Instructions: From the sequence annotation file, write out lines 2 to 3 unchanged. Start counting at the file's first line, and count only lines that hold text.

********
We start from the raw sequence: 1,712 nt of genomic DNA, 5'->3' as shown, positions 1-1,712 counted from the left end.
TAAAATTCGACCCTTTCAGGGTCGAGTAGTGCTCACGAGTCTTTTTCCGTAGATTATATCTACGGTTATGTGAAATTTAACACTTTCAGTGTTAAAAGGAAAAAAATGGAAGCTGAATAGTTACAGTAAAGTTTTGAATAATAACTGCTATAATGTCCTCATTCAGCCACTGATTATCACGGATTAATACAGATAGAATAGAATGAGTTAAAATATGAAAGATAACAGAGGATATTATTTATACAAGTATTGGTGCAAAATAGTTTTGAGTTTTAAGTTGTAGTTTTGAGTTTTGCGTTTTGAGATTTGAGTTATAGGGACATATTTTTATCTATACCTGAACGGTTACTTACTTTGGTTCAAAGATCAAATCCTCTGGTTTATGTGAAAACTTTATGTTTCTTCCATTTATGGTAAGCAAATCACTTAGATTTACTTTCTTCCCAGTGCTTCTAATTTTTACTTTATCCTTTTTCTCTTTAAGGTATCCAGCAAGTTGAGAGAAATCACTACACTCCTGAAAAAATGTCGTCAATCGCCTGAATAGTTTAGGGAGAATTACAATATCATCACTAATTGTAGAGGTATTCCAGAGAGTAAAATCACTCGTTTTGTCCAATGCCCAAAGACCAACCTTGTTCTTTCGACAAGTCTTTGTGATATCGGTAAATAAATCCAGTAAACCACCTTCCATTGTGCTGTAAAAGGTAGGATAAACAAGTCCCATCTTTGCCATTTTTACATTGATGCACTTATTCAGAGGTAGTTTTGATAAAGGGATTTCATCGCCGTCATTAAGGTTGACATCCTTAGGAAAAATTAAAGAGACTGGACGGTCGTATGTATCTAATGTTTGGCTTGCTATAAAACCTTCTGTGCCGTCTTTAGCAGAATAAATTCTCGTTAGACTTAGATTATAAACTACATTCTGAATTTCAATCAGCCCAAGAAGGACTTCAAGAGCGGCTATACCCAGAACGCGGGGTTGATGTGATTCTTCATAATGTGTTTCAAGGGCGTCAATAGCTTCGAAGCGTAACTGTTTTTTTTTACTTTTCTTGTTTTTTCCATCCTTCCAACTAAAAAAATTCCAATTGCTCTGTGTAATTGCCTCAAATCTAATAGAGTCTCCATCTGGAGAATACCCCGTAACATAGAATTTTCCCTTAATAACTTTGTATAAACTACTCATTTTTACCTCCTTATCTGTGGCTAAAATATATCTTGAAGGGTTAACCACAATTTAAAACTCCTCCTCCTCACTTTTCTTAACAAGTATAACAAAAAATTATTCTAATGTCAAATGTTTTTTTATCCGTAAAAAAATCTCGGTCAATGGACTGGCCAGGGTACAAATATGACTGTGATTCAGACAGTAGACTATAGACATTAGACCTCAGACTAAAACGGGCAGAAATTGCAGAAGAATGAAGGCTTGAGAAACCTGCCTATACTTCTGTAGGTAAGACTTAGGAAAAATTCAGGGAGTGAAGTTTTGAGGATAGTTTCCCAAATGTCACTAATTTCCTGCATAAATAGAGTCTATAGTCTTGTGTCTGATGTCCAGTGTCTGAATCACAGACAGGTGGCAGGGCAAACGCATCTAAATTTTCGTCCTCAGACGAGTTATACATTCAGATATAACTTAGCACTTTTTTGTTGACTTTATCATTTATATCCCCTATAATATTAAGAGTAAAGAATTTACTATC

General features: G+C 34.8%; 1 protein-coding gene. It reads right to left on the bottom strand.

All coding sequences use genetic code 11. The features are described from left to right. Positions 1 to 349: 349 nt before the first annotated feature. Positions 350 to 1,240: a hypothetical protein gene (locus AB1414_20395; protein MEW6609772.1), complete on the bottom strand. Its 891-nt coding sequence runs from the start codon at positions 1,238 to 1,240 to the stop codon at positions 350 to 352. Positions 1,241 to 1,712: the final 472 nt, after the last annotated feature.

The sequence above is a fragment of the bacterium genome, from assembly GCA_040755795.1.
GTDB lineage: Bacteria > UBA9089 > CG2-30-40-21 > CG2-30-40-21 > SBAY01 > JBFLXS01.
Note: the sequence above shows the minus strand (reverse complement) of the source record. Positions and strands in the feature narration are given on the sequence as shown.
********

TAAAATTCGACCCTTTCAGGGTCGAGTAGTGCTCACGAGTCTTTTTCCGTAGATTATATCTACGGTTATGTGAAATTTAACACTTTCAGTGTTAAAAGGAAAAAAATGGAAGCTGAATAGTTACAGTAAAGTTTTGAATAATAACTGCTATAATGTCCTCATTCAGCCACTGATTATCACGGATTAATACAGATAGAATAGAATGAGTTAAAATATGAAAGATAACAGAGGATATTATTTATACAAGTATTGGTGCAAAATAGTTTTGAGTTTTAAGTTGTAGTTTTGAGTTTTGCGTTTTGAGATTTGAGTTATAGGGACATATTTTTATCTATACCTGAACGGTTACTTACTTTGGTTCAAAGATCAAATCCTCTGGTTTATGTGAAAACTTTATGTTTCTTCCATTTATGGTAAGCAAATCACTTAGATTTACTTTCTTCCCAGTGCTTCTAATTTTTACTTTATCCTTTTTCTCTTTAAGGTATCCAGCAAGTTGAGAGAAATCACTACACTCCTGAAAAAATGTCGTCAATCGCCTGAATAGTTTAGGGAGAATTACAATATCATCACTAATTGTAGAGGTATTCCAGAGAGTAAAATCACTCGTTTTGTCCAATGCCCAAAGACCAACCTTGTTCTTTCGACAAGTCTTTGTGATATCGGTAAATAAATCCAGTAAACCACCTTCCATTGTGCTGTAAAAGGTAGGATAAACAAGTCCCATCTTTGCCATTTTTACATTGATGCACTTATTCAGAGGTAGTTTTGATAAAGGGATTTCATCGCCGTCATTAAGGTTGACATCCTTAGGAAAAATTAAAGAGACTGGACGGTCGTATGTATCTAATGTTTGGCTTGCTATAAAACCTTCTGTGCCGTCTTTAGCAGAATAAATTCTCGTTAGACTTAGATTATAAACTACATTCTGAATTTCAATCAGCCCAAGAAGGACTTCAAGAGCGGCTATACCCAGAACGCGGGGTTGATGTGATTCTTCATAATGTGTTTCAAGGGCGTCAATAGCTTCGAAGCGTAACTGTTTTTTTTTACTTTTCTTGTTTTTTCCATCCTTCCAACTAAAAAAATTCCAATTGCTCTGTGTAATTGCCTCAAATCTAATAGAGTCTCCATCTGGAGAATACCCCGTAACATAGAATTTTCCCTTAATAACTTTGTATAAACTACTCATTTTTACCTCCTTATCTGTGGCTAAAATATATCTTGAAGGGTTAACCACAATTTAAAACTCCTCCTCCTCACTTTTCTTAACAAGTATAACAAAAAATTATTCTAATGTCAAATGTTTTTTTATCCGTAAAAAAATCTCGGTCAATGGACTGGCCAGGGTACAAATATGACTGTGATTCAGACAGTAGACTATAGACATTAGACCTCAGACTAAAACGGGCAGAAATTGCAGAAGAATGAAGGCTTGAGAAACCTGCCTATACTTCTGTAGGTAAGACTTAGGAAAAATTCAGGGAGTGAAGTTTTGAGGATAGTTTCCCAAATGTCACTAATTTCCTGCATAAATAGAGTCTATAGTCTTGTGTCTGATGTCCAGTGTCTGAATCACAGACAGGTGGCAGGGCAAACGCATCTAAATTTTCGTCCTCAGACGAGTTATACATTCAGATATAACTTAGCACTTTTTTGTTGACTTTATCATTTATATCCCCTATAATATTAAGAGTAAAGAATTTACTATC

General features: G+C 34.8%; 1 protein-coding gene. It reads right to left on the bottom strand.